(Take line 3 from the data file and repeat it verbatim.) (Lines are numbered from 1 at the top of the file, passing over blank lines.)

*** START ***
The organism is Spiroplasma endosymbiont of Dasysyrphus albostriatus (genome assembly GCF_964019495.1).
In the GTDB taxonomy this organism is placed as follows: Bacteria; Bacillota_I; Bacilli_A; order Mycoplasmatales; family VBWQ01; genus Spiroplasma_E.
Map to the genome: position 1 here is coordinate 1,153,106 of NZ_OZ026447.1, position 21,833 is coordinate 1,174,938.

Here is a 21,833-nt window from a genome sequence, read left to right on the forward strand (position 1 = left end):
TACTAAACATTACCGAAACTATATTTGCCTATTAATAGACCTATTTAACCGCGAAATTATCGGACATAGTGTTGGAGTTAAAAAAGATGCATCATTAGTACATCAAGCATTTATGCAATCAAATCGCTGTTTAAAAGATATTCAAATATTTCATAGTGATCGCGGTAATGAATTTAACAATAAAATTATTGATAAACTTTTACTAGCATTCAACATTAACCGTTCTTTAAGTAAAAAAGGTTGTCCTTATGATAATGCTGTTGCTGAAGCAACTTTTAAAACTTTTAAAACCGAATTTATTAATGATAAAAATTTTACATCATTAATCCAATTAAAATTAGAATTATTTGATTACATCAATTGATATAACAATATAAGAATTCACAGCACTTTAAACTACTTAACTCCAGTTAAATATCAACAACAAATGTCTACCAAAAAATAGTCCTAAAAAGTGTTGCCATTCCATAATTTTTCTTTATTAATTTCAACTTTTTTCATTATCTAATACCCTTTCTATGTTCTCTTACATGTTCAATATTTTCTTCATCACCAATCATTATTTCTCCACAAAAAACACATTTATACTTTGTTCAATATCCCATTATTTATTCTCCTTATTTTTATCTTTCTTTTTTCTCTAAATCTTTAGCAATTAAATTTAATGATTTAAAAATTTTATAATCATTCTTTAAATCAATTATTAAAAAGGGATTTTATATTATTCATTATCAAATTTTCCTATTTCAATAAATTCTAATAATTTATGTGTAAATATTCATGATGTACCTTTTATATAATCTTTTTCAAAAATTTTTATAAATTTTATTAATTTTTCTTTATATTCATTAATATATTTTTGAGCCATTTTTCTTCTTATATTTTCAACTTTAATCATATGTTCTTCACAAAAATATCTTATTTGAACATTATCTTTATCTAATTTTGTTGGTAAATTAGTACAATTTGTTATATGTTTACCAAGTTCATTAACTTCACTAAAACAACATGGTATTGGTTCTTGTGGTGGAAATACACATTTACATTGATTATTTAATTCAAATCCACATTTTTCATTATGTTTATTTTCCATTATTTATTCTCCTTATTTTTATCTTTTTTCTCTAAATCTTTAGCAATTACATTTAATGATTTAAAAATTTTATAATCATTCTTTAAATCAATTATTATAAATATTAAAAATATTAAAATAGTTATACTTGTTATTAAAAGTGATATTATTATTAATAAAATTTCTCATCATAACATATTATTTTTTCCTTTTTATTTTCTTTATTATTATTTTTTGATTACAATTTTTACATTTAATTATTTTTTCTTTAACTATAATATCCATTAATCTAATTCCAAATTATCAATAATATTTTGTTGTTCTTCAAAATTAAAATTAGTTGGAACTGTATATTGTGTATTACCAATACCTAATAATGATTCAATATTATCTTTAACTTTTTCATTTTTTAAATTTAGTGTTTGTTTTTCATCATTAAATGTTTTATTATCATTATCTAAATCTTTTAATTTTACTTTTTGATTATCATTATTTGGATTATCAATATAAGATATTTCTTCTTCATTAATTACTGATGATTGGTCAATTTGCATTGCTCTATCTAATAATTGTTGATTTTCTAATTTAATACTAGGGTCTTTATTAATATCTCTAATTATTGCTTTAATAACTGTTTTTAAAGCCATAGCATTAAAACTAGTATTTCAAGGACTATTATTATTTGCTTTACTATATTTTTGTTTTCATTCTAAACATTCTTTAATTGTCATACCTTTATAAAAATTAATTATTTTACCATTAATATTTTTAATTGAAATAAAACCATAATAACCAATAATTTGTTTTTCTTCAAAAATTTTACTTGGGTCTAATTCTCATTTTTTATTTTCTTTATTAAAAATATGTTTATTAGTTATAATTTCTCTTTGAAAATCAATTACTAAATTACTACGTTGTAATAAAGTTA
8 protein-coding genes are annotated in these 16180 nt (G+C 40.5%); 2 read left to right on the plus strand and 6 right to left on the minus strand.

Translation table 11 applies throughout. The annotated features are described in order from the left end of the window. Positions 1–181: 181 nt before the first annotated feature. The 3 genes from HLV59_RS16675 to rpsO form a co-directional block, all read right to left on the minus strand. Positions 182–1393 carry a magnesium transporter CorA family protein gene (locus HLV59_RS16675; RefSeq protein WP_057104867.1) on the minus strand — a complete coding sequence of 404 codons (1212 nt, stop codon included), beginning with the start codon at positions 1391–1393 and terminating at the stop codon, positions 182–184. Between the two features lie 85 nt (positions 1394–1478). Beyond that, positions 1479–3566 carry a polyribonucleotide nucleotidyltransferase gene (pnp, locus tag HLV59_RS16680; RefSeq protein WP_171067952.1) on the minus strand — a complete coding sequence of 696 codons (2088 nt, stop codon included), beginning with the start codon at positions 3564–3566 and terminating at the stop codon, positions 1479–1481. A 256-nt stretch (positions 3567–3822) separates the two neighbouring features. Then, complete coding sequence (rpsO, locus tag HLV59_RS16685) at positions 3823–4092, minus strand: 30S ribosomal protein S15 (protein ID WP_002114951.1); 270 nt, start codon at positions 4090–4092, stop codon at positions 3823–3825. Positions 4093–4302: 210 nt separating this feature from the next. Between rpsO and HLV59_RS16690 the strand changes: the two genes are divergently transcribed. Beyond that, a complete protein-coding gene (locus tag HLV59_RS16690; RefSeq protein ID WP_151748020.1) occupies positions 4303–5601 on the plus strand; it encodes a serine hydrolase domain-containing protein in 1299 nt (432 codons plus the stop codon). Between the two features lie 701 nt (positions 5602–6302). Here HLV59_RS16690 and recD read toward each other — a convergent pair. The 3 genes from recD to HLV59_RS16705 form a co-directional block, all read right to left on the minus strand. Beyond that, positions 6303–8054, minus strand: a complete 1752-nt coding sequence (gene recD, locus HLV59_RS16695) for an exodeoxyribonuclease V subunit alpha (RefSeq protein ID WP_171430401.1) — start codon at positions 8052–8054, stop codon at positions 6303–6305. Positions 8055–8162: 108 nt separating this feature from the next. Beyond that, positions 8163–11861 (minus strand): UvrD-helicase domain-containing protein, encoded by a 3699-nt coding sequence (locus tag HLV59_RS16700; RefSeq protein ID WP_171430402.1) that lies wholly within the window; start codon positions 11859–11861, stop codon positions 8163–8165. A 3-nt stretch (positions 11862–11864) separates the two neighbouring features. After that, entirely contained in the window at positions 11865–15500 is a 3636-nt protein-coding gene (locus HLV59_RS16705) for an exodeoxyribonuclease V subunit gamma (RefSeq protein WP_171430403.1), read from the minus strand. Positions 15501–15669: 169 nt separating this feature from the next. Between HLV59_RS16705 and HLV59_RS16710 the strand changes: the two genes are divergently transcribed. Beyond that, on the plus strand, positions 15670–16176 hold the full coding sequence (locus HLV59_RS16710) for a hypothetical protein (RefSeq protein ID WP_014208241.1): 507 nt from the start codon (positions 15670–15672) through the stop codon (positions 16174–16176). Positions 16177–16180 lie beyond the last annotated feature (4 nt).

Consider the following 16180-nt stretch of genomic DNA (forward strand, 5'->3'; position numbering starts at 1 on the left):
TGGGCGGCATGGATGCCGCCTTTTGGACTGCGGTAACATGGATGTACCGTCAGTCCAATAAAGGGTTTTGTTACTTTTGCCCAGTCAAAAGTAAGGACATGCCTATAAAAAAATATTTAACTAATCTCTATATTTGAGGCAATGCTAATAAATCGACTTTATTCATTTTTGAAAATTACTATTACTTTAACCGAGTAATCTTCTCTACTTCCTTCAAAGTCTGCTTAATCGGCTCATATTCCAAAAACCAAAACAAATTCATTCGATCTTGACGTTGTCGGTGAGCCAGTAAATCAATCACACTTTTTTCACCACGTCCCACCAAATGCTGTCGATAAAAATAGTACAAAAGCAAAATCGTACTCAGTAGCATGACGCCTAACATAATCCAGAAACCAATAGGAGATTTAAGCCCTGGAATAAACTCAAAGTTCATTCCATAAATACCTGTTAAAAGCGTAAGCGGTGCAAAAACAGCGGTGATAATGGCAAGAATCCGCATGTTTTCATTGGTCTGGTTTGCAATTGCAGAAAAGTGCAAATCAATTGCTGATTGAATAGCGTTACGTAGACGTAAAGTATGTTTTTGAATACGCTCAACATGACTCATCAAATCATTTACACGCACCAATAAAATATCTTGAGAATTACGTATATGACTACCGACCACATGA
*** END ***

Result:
Map to the genome: position 1 here is coordinate 1,153,106 of NZ_OZ026447.1, position 21,833 is coordinate 1,174,938.